I first read The Dressmaker by Rosalie Ham about 5 years ago, when my daughter studied it for English literature. It was an intriguing story and I was very excited to discover recently that it was to be released as a film. I decided to reread it – a luxury that we don’t often allow ourselves because there always seems to be too many books on the “to read” list – and I am so glad that I did! There were many details that I couldn’t recall, and this time I was able to truly appreciate the book for all its hilariousness and devastation.
The story is about Tilly, a seamstress, who has been working in Europe, and who returns home to a small Australian country town to look after her elderly mother. The various occupants of the town become known to the reader as Tilly settles back into life looking after her mother, and it appears that they have slightly strained relationship with her. Tilly begins to offer her dressmaking services to the town women and over time we gradually learn the story of who Tilly is, the tragic incident of why she had to leave her home, and the town people’s view of Tilly and her mother.
As we get to know more of the story of each of the town people, we discover why they choose to use Tilly and her mother as scapegoats for their own short comings and disappointments in life. However, in the end it is Tilly who has her revenge and it is strangely satisfying.
The style of writing in this novel is very visual, particularly with the descriptions of Tilly’s fabrics and dressmaking accomplishments. It is a wonderful story, with larger than life characters, and it is going to make a gorgeous film.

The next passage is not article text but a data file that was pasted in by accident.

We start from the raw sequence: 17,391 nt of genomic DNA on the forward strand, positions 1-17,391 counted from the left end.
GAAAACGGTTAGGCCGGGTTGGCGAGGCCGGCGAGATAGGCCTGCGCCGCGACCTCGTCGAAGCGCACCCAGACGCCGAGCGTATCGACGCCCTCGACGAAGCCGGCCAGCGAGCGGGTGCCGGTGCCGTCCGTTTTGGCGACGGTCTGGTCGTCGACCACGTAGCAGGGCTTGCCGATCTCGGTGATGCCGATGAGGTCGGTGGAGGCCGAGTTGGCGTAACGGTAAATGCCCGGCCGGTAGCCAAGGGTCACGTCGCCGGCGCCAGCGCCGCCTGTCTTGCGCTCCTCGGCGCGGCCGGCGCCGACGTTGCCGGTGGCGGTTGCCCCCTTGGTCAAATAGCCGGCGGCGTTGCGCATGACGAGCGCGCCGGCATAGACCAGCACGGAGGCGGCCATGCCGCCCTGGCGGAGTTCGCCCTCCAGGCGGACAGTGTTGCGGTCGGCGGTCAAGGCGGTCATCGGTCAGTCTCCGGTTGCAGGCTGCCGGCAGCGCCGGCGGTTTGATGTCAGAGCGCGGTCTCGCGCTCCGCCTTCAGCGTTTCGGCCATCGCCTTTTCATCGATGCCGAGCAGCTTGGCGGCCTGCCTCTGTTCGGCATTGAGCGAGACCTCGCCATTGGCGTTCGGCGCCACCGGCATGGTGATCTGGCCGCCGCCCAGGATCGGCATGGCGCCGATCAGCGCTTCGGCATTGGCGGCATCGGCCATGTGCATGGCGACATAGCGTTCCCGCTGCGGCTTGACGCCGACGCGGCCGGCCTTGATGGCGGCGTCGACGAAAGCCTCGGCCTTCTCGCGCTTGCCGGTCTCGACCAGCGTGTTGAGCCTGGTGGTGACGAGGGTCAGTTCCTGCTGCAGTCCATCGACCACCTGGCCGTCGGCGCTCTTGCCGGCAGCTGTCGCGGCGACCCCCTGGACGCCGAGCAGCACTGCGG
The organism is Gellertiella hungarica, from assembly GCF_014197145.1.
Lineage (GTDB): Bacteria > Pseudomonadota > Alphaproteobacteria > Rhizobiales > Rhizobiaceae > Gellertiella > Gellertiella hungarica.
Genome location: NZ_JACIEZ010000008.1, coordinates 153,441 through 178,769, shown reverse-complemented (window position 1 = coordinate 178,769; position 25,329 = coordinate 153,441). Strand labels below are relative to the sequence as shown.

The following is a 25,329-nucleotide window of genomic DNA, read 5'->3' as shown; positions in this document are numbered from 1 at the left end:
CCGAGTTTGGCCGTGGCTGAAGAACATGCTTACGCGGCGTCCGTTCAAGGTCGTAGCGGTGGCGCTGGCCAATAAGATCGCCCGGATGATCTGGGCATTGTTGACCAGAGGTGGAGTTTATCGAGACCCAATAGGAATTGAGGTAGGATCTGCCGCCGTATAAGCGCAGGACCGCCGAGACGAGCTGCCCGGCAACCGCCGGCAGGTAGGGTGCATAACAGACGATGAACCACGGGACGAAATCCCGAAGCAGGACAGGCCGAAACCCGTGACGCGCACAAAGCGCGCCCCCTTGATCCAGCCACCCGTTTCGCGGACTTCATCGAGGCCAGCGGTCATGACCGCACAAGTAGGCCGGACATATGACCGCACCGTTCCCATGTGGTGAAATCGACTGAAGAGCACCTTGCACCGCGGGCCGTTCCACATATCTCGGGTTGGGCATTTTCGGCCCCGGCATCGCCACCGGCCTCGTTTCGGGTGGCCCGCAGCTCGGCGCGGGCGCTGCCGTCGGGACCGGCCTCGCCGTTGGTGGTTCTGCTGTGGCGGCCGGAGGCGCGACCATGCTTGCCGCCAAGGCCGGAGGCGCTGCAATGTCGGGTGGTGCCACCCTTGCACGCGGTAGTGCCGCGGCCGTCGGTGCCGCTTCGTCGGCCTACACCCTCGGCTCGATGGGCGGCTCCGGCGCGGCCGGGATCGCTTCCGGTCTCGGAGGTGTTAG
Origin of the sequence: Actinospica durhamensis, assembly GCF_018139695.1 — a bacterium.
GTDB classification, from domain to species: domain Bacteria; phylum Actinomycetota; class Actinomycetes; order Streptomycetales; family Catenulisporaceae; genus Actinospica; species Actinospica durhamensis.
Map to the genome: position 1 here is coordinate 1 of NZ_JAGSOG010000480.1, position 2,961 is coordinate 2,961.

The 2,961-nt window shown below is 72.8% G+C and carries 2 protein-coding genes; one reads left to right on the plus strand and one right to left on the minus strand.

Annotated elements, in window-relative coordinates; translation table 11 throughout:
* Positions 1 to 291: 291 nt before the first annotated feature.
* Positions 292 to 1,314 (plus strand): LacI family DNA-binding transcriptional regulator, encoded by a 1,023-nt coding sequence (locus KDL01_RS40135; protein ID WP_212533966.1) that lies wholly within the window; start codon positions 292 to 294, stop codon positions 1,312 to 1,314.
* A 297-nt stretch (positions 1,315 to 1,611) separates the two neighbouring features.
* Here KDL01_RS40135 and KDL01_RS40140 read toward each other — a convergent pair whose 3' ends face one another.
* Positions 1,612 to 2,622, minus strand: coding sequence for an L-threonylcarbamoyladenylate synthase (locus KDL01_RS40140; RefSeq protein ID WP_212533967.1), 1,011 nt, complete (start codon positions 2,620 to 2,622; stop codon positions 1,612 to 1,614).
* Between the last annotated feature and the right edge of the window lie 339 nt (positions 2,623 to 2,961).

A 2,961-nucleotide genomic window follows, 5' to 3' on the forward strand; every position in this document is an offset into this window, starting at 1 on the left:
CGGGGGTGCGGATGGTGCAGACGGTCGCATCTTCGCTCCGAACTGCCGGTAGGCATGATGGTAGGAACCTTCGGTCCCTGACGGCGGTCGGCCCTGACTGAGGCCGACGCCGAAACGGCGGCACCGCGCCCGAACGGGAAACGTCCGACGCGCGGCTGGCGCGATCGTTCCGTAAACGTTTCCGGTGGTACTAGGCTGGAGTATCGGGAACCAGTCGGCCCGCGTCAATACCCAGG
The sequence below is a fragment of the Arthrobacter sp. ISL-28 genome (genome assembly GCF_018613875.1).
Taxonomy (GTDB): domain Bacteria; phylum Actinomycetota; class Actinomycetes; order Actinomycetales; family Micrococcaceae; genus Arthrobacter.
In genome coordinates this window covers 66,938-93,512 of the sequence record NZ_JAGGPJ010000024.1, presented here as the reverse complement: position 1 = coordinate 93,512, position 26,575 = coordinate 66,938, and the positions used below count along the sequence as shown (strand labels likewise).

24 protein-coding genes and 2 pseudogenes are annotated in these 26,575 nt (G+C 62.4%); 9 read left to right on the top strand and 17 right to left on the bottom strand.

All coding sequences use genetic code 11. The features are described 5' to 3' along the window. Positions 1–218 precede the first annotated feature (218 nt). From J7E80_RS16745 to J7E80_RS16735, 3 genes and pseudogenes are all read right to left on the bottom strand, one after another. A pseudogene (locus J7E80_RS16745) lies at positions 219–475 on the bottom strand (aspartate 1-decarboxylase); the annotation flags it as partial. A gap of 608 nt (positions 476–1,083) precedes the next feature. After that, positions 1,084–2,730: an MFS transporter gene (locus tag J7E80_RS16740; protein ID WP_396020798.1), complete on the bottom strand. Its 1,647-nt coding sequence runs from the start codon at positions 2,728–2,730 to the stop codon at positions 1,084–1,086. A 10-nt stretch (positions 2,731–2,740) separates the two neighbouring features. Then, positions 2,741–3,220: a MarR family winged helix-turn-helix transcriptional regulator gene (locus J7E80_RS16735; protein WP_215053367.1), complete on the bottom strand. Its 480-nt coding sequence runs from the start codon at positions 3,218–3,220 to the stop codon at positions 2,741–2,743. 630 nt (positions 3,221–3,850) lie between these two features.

This is the second book that I am reviewing for the Australian Women Writers Challenge 2015. The Strays is a novel set in Australia in the 1930s about a community of artists. The story is told through the eyes of a young girl, Lily, who becomes friends with Eva, one of three daughters of the artist who establishes the group. Lily is the only child of conservative parents, who would have been quite typical of the time, so the differences between the two families is a complete novelty for her and she spends more and more time at Eva’s home.
The story follows the dynamics of Eva’s family and the evolution of the community of artists who are invited to live with Eva’s family. Through Lily’s eyes we see that the adults are quite self-centred about their own lives and their artistic pursuits, and small daily occurrences highlight the way that the children’s lives are neglected. As Lily and Eva, and the other two sisters grow older, it becomes quite obvious that the chaos and neglect of the parents will result in serious consequences.
This is a fascinating and uncomfortable story to read. As a parent, it is hard to believe that people such as Eva’s parents would be so unconcerned about their own children. Similarly, Lily’s parents also appear to not have a good understanding about their daughter. However, the story does give a very realistic depiction of the conflict that creative people must experience trying to fulfill their desire to make their art and also be responsible for young children.
Although this book is fiction, it is the perfect read for anyone who has enjoyed any of the various biographies about Sunday and John Reed, or any other artists who were part of the Australian Heide group, which was also formed in the 1930s.